Policies designed to protect public health from fracking may be ineffective in practice by PSE Healthy Energy, April 28, 2021, Phys.org
Frequent use of exemptions may undermine public health protections of oil and gas setback policies, according to a new study led by researchers at the research institute PSE Healthy Energy, Harvard University, and Nicholas Institute for Environmental Solutions at Duke University. The study, published April 28, 2021 in Energy Policy, is the first to assess the effectiveness of distance-based setback regulations for unconventional natural gas development (UNGD) or “fracking.”
“Setback regulations are commonly employed to protect public health, so we wanted to test if they’re effective in practice,” said lead author Drew Michanowicz, DrPH, MPH, CPH Senior Scientist at PSE Healthy Energy and visiting scientist with the Center for Climate, Health, and Global Environment at Harvard T. H. Chan School of Public Health (Harvard Chan C-CHANGE). “From our assessment of PA’s 2012 setback policy, existing well pad exemptions and waivers seem to occur frequently enough that we didn’t see much change in how wells were sited in relation to nearby buildings.”
Previous studies have associated adverse health impacts with residents’ proximity to UNGD wells, including birth defects, premature births, asthma, migraines, and fatigue. As a result, policymakers across the United States use setback requirements to establish development-free zones around well sites. To assess the effectiveness of setbacks in protecting public health, the study focused on Pennsylvania’s Act 13—a 2012 statewide law restricting new unconventional wells within 500 ft. of non-industrial buildings. Through a detailed spatial analysis, researchers observed trends in wellhead locations and proximity to likely occupied buildings both before and after Act 13.
Despite the regulation’s intent, the study found no significant change in how wells were sited after Act 13 took effect in 2012. These findings suggest that exemptions, variances and consent waivers provide opportunities to avoid or weaken well siting requirements. This results in wells placed within PA’s setback distance, which has been previously found to be insufficient to protect against routine exposures to toxic substances such as benzene, hydrogen sulfide and PM 2.5 from UNGD. “The effectiveness of setback policies depends not just on the distance, but also on the ease and frequency with which exemptions are granted,” Michanowicz said. “To protect public health and safety, regulators should complement setbacks with other emission controls and other operational and safety performance standards.”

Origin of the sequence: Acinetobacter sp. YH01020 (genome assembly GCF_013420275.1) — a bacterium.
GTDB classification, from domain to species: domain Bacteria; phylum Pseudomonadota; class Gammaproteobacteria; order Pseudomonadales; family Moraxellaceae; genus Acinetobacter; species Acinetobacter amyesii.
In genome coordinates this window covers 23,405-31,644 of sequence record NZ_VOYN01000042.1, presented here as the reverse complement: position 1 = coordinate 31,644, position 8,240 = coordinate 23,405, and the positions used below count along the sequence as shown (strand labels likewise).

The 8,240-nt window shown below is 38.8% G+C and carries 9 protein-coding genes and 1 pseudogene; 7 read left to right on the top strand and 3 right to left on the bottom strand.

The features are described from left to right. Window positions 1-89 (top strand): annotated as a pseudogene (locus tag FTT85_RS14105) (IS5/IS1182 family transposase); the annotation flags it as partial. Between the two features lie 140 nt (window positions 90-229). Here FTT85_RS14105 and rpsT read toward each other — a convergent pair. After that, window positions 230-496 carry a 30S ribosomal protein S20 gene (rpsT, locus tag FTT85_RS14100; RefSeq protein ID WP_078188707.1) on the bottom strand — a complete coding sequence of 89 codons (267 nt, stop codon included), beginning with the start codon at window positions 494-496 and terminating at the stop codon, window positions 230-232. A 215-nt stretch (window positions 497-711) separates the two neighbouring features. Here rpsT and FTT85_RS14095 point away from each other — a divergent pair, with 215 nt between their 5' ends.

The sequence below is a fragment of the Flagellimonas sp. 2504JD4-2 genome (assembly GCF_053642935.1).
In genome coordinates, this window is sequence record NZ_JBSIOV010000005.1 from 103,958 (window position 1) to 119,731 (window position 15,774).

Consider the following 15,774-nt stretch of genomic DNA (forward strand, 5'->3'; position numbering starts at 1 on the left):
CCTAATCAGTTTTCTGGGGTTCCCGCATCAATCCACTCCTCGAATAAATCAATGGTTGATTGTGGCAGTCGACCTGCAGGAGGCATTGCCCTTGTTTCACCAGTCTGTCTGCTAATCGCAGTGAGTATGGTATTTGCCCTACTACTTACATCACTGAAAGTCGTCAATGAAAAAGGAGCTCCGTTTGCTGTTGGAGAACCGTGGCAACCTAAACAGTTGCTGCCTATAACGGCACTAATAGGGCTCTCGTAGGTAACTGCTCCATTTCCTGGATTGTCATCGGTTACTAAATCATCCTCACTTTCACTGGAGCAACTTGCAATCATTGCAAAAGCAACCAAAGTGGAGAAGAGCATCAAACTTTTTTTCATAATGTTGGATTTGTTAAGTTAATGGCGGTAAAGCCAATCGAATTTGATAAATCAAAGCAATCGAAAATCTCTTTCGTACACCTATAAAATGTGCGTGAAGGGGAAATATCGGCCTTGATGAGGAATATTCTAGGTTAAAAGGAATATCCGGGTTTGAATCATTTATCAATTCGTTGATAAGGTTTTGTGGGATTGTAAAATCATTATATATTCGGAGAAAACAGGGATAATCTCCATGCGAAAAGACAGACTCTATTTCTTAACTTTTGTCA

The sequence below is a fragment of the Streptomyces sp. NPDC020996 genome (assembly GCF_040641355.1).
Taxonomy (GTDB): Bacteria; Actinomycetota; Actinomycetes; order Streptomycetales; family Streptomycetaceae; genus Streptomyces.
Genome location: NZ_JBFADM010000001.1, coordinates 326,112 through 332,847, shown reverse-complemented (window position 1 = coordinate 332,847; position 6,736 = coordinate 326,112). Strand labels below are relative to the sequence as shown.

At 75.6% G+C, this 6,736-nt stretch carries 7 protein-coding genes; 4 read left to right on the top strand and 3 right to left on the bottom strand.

“With the myriad of health effects occurring in communities near hydraulic fracturing—increased hospitalizations, respiratory irritation and birth defects—it’s important to ensure that these setback regulations are actually effective at protecting public health,” said Jonathan Buonocore, Sc.D., research scientist at Harvard Chan C-CHANGE.
Of the 31 oil and gas production states across the country, an estimated 21 have some form of minimum surface setback in place. For states considering strengthened setbacks, these findings demonstrate the impact that setback exemptions and waivers can have in practice. For states with existing setback regulations, regulators could report well siting exemption rates and rationales and if warranted, consider changes to narrow exemptions that may be used too frequently.
More information: Drew R. Michanowicz et al, The effect of Pennsylvania’s 500 ft surface setback regulation on siting unconventional natural gas wells near buildings: An interrupted time-series analysis, Energy Policy (2021). DOI: 10.1016/j.enpol.2021.112298
Journal information: Energy Policy
•First study to assess a strengthened well-to-building setback regulation.
•PA’s Act 13 did not significantly interrupt the rate of building setback incidents.
•Of the 6424 post-Act 13 wells, 371 setback incidents (or ~5.7%) were observed.
•Exemptions are an underappreciated aspect of oil and gas well setback rulemaking.
•Recommendations are included to inform new or amended setback policies.
In 2012 Pennsylvania’s legislature increased the unconventional natural gas (UNG) well-to-building setback requirement from 200 ft to 500 ft through Act 13. To evaluate this policy, we identified all setback incident locations where a UNG well was within 500 ft of a building both before and after the implementation of Act 13. Using an interrupted time series design, we found that Act 13 did not significantly alter how wells were sited in relation to nearby buildings. Of the 1042 wells that contained a building within 500 ft – equating to ~10.1% of UNG wells (n = 11,148) and ~14.7% well pads (n = 479) – a total of 371 well setback incidents occurred after Act 13, likely due from the existing well pad exemption (35%) and a combination of landowner consent and regulatory variances rather than encroaching building construction. Overall, our study suggests that exemptions are an important and underappreciated aspect of oil and gas well setback rulemaking and highlights the relevance of other health-protective regulatory tools often promulgated alongside setbacks. New or amended setback regulations should revisit exemption procedures and where warranted, impose additional mitigation measures to ensure setback regulations provide adequate protections for health and safety as intended.
Research data for this article
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